There is a clear delineation in access to paid leave between workers employed in firms with fewer than 50 employees and firms with more: employees working in smaller firms have lower access.

Workers in New Hampshire are not unique in their lack of access to paid family and medical leave, as these patterns are typical in states without a public-paid family and medical leave program.

Job Protection Promotes Leave-Taking Among Lower-Wage Workers

Access to paid leave without job protection may be a barrier to workers’ use of paid leave even when paid leave is available. Research shows that job protection makes a substantial difference in the security workers feel in actually taking leave. Studies have shown that workers with access to leave may choose to not take it out of fear that they will lose their jobs, be demoted, or be passed over for promotions.8 This is particularly salient for lower-earning workers because they are less likely to have job-protected leave. Though the FMLA requires eligible workers be allowed to take up to 12 weeks of leave, paid or unpaid, for family and medical reasons within a 12-month period, to be eligible employees must work for an employer with 50 or more workers and have worked 1,250 hours for the same employer over the previous year. These eligibility requirements disproportionately exclude lower-wage workers, who are more likely to work in small firms, work part-time hours, and have higher turnover between employers.9

New Hampshire residents are strongly supportive of paid leave with guaranteed job protection. More than nine in ten New Hampshire residents support guaranteed job protection for all workers taking paid leave (Table 2). This support is consistent across age, education, marital status, gender, employment status, and employer’s firm size.10 Every earnings quartile registers support of 87 percent or higher.

Support for job protection varies somewhat by political ideology. Nearly all—98 percent—of those with a moderate or liberal political ideology are supportive of guaranteed job protection. Those with a conservative political ideology are less supportive, yet 84 percent report support.

California, New Jersey, New York, Rhode Island, and Washington incorporate the FMLA or state FMLA laws and guarantee job protection to workers at firms with 50 or more employees for leave for their own health reasons, but guarantee job protection for parental leave or family care leave to workers in smaller firms. Aware of the role that job protection plays in promoting leave taking, the Massachusetts program will guarantee job protection for all workers, and an improvement to New Jersey’s program will expand job protection in June 2019 to workers in firms with 30 or more employees, rather than the 50-employee threshold previously in place. As proposed, the FAMILY Act provides job protection for workers in firms with 50 or more employees through the FMLA, but includes anti-retaliation protections for all workers; this is an area lawmakers may investigate as they consider the bill and evidence from the states.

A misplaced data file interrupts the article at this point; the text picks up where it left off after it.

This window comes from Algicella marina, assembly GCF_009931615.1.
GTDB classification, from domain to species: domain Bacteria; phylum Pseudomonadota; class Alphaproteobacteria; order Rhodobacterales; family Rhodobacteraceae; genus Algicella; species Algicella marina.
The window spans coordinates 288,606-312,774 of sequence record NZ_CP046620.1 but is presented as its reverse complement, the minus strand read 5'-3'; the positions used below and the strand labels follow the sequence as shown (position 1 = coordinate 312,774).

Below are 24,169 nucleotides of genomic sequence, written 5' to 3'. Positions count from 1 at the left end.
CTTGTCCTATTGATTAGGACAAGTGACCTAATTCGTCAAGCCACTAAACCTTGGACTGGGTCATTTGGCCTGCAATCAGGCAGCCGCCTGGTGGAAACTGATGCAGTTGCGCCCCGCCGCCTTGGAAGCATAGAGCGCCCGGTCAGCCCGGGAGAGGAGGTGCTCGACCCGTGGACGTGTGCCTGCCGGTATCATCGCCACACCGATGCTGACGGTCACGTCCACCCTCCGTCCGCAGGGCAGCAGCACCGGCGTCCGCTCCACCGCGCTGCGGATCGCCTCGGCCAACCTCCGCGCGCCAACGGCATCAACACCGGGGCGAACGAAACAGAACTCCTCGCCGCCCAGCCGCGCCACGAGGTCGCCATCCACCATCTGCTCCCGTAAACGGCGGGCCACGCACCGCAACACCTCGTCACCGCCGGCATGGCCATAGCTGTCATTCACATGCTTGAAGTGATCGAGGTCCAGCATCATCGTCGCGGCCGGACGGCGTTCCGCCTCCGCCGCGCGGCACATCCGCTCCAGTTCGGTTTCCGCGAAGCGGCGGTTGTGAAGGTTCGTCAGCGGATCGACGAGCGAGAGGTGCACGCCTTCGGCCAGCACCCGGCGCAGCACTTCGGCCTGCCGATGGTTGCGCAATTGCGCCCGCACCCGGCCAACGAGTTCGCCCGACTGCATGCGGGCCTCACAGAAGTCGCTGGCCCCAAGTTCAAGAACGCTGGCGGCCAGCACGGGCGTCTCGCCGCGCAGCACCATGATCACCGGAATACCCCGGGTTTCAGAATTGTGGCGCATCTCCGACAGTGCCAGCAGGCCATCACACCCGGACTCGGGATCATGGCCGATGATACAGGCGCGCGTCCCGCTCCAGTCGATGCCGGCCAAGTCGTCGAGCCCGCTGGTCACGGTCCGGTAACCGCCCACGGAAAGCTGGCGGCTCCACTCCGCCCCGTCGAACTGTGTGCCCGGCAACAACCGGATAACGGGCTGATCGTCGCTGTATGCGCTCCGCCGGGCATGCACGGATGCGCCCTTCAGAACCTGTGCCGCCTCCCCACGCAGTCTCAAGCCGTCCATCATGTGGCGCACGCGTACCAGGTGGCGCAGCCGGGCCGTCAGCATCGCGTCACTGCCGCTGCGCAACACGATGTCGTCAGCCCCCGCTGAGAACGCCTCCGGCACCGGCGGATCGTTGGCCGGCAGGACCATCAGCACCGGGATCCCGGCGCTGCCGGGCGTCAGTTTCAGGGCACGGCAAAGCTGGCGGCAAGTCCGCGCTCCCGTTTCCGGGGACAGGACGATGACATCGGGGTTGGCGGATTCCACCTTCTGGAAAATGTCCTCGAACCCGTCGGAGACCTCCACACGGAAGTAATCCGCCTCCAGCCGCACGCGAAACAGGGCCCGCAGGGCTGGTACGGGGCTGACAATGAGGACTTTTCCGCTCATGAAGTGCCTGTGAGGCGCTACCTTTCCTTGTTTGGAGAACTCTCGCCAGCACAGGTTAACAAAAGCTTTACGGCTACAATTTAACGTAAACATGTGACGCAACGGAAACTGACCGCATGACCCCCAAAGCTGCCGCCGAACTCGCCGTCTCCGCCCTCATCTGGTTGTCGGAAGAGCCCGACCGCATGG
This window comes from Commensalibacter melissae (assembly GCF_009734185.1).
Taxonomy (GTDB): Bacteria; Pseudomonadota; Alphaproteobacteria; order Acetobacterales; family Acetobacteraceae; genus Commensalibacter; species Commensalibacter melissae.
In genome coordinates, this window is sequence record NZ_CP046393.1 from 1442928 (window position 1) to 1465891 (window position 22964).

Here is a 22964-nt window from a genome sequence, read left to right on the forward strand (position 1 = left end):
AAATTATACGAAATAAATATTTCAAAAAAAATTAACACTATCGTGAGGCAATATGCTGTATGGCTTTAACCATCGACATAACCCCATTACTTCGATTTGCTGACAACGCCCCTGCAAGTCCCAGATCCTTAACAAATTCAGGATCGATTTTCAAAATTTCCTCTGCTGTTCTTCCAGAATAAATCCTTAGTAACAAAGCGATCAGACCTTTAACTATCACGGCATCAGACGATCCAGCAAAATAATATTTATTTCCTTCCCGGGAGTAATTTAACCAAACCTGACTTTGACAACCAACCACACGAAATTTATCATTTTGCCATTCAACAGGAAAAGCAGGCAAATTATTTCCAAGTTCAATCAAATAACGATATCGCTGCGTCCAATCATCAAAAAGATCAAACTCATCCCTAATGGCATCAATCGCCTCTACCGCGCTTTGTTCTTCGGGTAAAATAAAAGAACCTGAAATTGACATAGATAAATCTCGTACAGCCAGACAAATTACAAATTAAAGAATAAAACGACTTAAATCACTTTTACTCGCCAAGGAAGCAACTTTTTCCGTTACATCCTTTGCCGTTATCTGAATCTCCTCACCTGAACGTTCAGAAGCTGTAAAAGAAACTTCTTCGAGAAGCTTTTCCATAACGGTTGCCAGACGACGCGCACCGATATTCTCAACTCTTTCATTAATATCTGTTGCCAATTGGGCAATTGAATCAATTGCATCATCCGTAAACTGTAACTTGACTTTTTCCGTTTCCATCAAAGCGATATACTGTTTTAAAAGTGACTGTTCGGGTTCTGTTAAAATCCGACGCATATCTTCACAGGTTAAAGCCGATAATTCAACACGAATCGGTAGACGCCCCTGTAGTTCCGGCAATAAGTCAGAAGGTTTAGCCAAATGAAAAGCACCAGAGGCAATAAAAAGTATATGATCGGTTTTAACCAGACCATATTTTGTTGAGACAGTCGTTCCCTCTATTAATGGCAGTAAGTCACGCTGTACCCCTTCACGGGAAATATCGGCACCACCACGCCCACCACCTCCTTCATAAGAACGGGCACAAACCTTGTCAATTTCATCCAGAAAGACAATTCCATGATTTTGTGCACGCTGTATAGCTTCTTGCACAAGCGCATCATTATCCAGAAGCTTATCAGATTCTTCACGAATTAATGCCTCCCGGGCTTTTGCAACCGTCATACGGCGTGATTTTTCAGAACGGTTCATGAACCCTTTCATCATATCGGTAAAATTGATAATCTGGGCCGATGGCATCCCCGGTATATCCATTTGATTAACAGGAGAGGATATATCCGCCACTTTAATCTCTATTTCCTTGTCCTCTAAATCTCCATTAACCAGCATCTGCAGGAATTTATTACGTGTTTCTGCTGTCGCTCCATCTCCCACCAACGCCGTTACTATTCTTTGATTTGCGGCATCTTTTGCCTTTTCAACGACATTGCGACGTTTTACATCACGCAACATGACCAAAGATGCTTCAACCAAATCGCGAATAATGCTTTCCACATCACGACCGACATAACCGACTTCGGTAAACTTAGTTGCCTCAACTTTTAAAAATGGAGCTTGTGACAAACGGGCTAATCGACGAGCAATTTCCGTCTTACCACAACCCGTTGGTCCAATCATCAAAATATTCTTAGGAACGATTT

The Wage Replacement Rate Is a Key Factor in Increasing Take-Up Rates Among Lower-Wage Earners

Having access to paid leave increases leave-taking among lower-wage workers. Evidence from California, where a statewide paid family leave program was implemented in 2004, shows that when the option for taking paid leave with partial wage replacement was provided, leave-taking rates doubled and average leave-taking duration increased by about five weeks among eligible new mothers.11 Economically vulnerable mothers realized the most gains.12

However, despite gains in leave-taking after a paid family leave program was introduced, disparities continue to exist in leave-taking among lower- and higher-wage workers. Analysis of existing programs shows that insufficient wage replacement may be a barrier to taking leave for lower-wage workers even when paid leave is available, because these workers may feel that they still cannot afford to take time off for an extended period.13 Within the context of a paid family and medical leave program, this obstacle to leave-taking creates a system that lower-wage workers pay into but cannot afford to fully use.

When asked about wage replacement rates while on paid leave, 60 percent of New Hampshire workers said that a 60 percent reimbursement rate was just about right, 28 percent said a higher rate was needed, and 12 percent said less was needed (Figure 1).14 A higher proportion of workers in larger firms said that more than 60 percent wage replacement was needed compared with their counterparts in firms with fewer than 50 employees, but the vast majority of workers in both groups agreed that at least 60 percent was needed (91 percent and 82 percent, respectively).

Let’s consider what a 60 percent replacement rate looks like for a lower-wage worker earning $10 per hour, or $400 per week if he or she is working 40 hours per week.15 While on leave, a 60 percent replacement rate would provide that worker just $240 per week, the equivalent of $6 an hour, or less than the federal minimum wage of $7.25. This rate is not very tenable over a twelve- or even six-week leave for a worker already struggling to make ends meet.